Q: When my 3½-year-old son misbehaves, I generally take
things away from him and he generally responds well. One lingering
problem is that he tends to react physically when he's mad at a
classmate instead of talking it out and letting the teachers
intervene. We have all encouraged him to use words when he's angry,
but he doesn't seem to get it. Today he bit a classmate (the second
time in a year this has happened), and got sent home. Once home, I
fed him lunch and then confined him for the rest of the day to his
bedroom with books and some trains. From now on, I plan on sending
him to school every day with a "behavior report card" on which I've
listed the problems of hitting, not obeying his teachers, not
sitting still during circle time, and taking toys away from other
kids. I'm going to ask his teachers to give him a mark every time
one of the problems occurs. If he misbehaves five times in a school
day, then I will confine him to his room when he comes home and put
him to bed early. Biting will override the list and get him sent
home immediately. Comments?
A: First, a "duh" statement: boys are
more aggressive than girls. Unfortunately, in most preschool
settings these days, boys are being held to female standards of
behavior. This is not to say that aggression in boys ought to be
overlooked, but female teachers and mothers are more shocked by it
than are males, including most dads. (But then, women are even more
shocked when aggressive behavior comes from a girl.)
When the perpetrator in question is a three-year-old boy, there
is no apocalyptic significance to the sort of behavior you're
describing. Even occasional biting -- which tends to provoke
near-hysteria among preschool staff (and mothers of bitten
children) -- is not pathological at this age and does not predict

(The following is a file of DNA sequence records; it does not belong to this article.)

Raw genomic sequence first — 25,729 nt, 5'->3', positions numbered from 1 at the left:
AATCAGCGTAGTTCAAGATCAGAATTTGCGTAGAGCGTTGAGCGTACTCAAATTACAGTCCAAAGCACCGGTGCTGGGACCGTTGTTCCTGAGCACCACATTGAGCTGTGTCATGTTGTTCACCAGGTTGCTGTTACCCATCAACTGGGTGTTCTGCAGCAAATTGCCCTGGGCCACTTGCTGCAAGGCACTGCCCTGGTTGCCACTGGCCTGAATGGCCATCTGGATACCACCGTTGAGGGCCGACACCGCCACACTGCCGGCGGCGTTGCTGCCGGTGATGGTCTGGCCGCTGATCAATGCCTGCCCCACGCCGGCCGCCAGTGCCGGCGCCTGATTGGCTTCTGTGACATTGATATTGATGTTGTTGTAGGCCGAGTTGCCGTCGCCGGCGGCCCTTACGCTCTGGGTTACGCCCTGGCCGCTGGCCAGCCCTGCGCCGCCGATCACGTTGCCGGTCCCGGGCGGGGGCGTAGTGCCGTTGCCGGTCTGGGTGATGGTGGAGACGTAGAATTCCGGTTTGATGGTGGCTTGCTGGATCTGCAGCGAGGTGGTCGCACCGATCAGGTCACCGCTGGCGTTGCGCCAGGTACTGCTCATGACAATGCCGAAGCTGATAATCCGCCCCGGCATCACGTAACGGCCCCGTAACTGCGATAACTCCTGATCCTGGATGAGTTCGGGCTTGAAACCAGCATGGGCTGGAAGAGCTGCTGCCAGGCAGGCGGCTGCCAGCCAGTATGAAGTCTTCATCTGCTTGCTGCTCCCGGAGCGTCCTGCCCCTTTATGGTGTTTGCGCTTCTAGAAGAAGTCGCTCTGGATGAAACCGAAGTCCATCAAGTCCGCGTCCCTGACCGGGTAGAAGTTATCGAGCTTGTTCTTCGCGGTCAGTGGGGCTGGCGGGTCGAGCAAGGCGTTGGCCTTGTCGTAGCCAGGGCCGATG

later adjustment problems. In the previous sentence, however,
"occasional" is the operative word.
Boys are also more impulsive than girls, and language is not
their natural problem-solving medium. Trying to persuade your son
to "use words" when he's angry is a laudable effort, to be sure,
but you're not likely to see much success with this approach for
another year or two ... or three. This is another example of women
expecting boys to be more like girls. As you've discovered, boys
respond to concrete consequences. At much earlier ages, girls
respond to words and are more successful at using them in social
Your "Five Strikes, You're Out!" plan is pretty much along the
lines of the approach I generally recommend in situations of this
sort. I would only add in 10 minutes of time-out when one of the
target misbehaviors occurs. Taking him out of the group for that
period of time will give him an opportunity to calm down and
"reset." It will also strengthen the "Don't!" message. And yes, if
he bites, his teachers should remove him from the group, call you,
and keep him isolated until you arrive to take him home.
In the final analysis, the success of this plan hinges on
everyone keeping their cool and cutting him no slack.
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